BEAUTY AND THE BEAST: Compassion and Sympathy | FCC 143

In Disney’s 2017 live-action remake of BEAUTY AND THE BEAST, Belle (played by Emma Watson) shows compassion on the Beast (played by Dan Stevens) which saves and restores him and his castle in the end. Join us as we discuss these Christian themes and so much more on the Finding Christ In Cinema podcast.

For your convenience you will find each podcast segment at the time referenced below:

  • 00:00:00 – Introduction and Previous Episode Recap 
  • 00:04:17 – Movie Discussion
  • 00:27:58 – Listener Feedback
  • 00:34:39 – Christian Themes in BEAUTY AND THE BEAST (2017)
  • 00:59:45 – Upcoming

Beauty and the Beast with Compassion and Sympathy

It’s a powerful moment when Belle intercedes on her father Maurice’s behalf and takes his place as the Beast’s prisoner. It sparks something within the Beast, and that spark ignites the engine that drives the story forward. It’s the first expression of compassion that the Beast has seen in a while if he’s ever seen one at all.

After all, the Beast was a man, and a very selfish and arrogant one at that. Such qualities do not lend themselves to a compassionate heart, so it only makes sense that this strange and new phenomenon of sympathy shocks him like it does. It ultimately opens the door for Belle to shine a light into the Beast that transforms him and his castle for the better.

Even in the beginning of their coerced relationship, Belle and the Beast have a lot in common. Both are seen as peculiar by their communities, and both are linked to certain kind of exile (Belle in her books and the Beast in his castle). On a deeper level, both of them lost their mother while they were children, so both grew up with only fathers.

The main difference here, though, is that Belle’s father raised her with love while the Beast’s father twisted him into an insensible monster. Despite that difference, however, the two of them seem linked together by forces outside of themselves, and their meeting is somewhat more than fortuitous.


This image from BEAUTY AND THE BEAST shows Emma Watson as Belle and Kevin Kline as Maurice.

That spark of compassion is what propels the Beast to save Belle from the wolves. He, of course, gets hurt in the process, and Belle is more than willing to care for him. Such behavior is already a part of her nature thanks to her father. As the film goes on and Belle and the Beast get closer, he starts letting his compassionate side change his behavior and decisions.

He is so changed that he gives her a very special gift: a chance to go anywhere in the world. Although they can’t really go “anywhere” (it’s only a tantalizing illusion provided by the same enchantress that cursed the Beast in the first place), they can be there in their minds’ eyes. Belle chooses to go to her birthplace – a windmill apartment in Paris – to find out what really happened to her mother.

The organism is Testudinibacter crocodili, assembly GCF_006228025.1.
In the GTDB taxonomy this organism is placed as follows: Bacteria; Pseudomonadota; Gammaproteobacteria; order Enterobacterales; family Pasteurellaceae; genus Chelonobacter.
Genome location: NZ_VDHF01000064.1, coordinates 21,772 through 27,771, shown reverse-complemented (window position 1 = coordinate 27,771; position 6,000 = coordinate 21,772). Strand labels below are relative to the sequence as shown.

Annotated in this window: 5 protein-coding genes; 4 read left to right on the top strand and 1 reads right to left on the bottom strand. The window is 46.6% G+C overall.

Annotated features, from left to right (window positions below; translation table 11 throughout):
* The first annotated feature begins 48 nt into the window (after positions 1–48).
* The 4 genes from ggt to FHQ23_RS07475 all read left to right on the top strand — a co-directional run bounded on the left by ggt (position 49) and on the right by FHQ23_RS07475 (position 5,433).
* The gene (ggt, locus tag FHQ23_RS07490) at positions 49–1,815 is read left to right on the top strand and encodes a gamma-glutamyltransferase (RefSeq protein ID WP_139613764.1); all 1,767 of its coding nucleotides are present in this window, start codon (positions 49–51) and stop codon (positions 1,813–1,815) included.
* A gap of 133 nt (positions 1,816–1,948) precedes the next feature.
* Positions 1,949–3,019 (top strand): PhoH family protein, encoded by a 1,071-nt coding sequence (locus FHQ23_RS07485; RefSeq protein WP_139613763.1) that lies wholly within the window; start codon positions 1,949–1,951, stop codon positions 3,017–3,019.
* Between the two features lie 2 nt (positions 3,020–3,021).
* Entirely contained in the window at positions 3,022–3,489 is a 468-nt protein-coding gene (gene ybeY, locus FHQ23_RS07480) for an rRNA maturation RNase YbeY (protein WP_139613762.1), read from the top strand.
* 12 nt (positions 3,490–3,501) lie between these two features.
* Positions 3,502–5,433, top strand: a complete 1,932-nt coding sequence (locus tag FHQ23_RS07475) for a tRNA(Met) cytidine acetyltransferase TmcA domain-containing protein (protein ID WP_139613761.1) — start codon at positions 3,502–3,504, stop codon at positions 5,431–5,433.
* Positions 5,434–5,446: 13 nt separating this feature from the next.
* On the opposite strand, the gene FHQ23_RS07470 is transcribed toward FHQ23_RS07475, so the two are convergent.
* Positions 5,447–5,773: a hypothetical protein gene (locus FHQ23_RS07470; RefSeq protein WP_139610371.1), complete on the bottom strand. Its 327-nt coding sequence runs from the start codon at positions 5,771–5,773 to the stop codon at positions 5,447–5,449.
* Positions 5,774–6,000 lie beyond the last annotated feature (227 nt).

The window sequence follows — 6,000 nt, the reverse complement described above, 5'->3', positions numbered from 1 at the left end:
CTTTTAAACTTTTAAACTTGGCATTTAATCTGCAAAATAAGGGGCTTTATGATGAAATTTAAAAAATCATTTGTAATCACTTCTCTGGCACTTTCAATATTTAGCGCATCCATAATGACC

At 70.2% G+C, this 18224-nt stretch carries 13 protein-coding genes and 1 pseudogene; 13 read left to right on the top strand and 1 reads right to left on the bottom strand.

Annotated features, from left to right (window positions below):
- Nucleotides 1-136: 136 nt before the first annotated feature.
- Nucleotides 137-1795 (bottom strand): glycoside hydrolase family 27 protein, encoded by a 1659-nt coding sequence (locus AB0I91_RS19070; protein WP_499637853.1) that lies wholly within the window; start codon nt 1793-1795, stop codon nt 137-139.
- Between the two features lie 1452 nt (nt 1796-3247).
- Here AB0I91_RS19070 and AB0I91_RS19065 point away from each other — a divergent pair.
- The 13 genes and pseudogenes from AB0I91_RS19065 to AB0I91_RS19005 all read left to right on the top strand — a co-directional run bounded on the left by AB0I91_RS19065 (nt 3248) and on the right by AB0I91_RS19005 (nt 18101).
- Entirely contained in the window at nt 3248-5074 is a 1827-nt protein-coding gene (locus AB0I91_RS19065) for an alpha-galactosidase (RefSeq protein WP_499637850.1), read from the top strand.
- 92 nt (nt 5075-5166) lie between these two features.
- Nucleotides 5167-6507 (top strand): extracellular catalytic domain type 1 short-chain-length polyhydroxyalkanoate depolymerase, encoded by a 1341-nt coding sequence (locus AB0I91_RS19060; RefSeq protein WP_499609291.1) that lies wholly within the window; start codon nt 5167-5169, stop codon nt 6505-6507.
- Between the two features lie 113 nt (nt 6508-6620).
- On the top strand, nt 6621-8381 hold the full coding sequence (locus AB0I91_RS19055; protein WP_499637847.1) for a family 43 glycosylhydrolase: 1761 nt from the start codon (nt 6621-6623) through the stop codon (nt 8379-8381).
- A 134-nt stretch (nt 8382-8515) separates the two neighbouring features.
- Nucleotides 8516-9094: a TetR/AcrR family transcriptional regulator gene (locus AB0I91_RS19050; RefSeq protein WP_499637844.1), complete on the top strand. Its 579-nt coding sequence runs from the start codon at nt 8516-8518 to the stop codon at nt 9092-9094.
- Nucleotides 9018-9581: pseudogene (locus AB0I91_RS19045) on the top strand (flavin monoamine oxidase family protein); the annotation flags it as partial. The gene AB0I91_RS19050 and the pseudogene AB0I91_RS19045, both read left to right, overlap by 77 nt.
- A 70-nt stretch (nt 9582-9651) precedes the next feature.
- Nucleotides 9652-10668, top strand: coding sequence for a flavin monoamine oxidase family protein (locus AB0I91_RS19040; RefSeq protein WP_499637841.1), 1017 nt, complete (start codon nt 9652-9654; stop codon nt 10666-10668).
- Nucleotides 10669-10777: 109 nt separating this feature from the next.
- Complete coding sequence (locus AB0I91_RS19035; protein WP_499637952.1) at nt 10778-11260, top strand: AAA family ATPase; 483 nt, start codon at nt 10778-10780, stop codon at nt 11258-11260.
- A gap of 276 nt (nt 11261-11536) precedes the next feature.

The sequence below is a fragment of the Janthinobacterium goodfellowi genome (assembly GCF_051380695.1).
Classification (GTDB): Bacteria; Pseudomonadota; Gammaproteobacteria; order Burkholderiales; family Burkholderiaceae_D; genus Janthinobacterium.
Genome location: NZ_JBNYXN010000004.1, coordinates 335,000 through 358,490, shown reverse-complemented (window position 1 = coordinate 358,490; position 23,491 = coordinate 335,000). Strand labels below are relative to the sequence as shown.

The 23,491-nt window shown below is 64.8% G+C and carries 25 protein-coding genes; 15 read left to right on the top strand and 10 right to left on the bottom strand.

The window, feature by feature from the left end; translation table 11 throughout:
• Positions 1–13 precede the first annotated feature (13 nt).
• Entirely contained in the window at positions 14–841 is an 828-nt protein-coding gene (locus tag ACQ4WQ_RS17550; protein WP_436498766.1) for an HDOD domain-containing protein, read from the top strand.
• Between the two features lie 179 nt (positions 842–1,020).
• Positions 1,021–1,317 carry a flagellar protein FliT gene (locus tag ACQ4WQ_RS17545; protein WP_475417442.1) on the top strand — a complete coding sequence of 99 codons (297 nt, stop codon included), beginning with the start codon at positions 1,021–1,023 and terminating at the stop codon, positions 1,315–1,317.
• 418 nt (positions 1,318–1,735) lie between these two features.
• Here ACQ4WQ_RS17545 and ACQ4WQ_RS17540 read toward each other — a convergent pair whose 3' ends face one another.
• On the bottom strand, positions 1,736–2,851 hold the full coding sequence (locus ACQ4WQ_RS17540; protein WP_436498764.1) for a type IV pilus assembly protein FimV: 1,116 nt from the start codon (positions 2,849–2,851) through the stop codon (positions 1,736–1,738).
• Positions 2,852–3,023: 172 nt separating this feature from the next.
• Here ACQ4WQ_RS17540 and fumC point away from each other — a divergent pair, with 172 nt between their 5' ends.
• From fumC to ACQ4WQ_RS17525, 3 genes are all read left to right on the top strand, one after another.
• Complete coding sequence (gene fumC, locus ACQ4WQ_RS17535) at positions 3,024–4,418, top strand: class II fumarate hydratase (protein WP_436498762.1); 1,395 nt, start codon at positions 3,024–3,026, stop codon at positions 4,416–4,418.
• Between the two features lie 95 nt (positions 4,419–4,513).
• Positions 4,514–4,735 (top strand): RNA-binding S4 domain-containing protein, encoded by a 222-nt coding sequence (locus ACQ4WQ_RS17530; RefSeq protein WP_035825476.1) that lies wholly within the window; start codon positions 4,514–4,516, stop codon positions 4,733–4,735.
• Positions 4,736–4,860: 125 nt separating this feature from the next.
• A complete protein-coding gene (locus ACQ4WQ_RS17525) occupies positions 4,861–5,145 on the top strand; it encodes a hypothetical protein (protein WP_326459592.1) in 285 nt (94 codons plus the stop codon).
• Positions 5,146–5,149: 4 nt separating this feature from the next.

After the truth is revealed – that Belle’s mother died of the plague – the Beast is all the more sympathetic to her and her father. Where he once hated Maurice for trying to steal a rose from his garden, the Beast can no longer do so. And after holding Belle captive for so long, he sets her free.

The Beast’s choice to give Belle her freedom is a strong climax upon which to hinge the film’s controlling theme. From this point on, no matter what happens, we know that the Beast will be content in his condition. Think not of Gaston’s mob destroying the castle and even Gaston himself delivering a fatal blow to the Beast; such is only the falling action – the denouement that results from the climax.

The kind of compassion that exists between Belle and the Beast, then, is the pinnacle of the film, and it’s from this moment that we can distill the clearest picture the healing and transforming properties of compassion.

Key Texts for Beauty and the Beast

Let these passages be your guide as you watch BEAUTY AND THE BEAST with your friends and loved ones.

Hosea 6:6 YLT

For kindness I desired, and not sacrifice, And a knowledge of God above burnt-offerings.

Philippians 2:5 NKJV

Let this mind be in you which was also in Christ Jesus.

Finding Christ In Cinema is the show where we discover Christian themes in movies past and present. Join us and together we’ll dig deeper into the silver-screen classics of yesteryear as well as the box-office hits of today. Brought to you by the Great Commission Transmission Network. View the complete show notes – including links to articles discussed – by clicking here.

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About Brenden Taylor

Brenden is an educational assistant and tutor by day and a theatre practitioner by night. He has his M.A. in Theatre Arts and is always looking for a good way to use stories to soften peoples' hearts. Find him on Facebook and follow him on Twitter @LeviTheBeliever.
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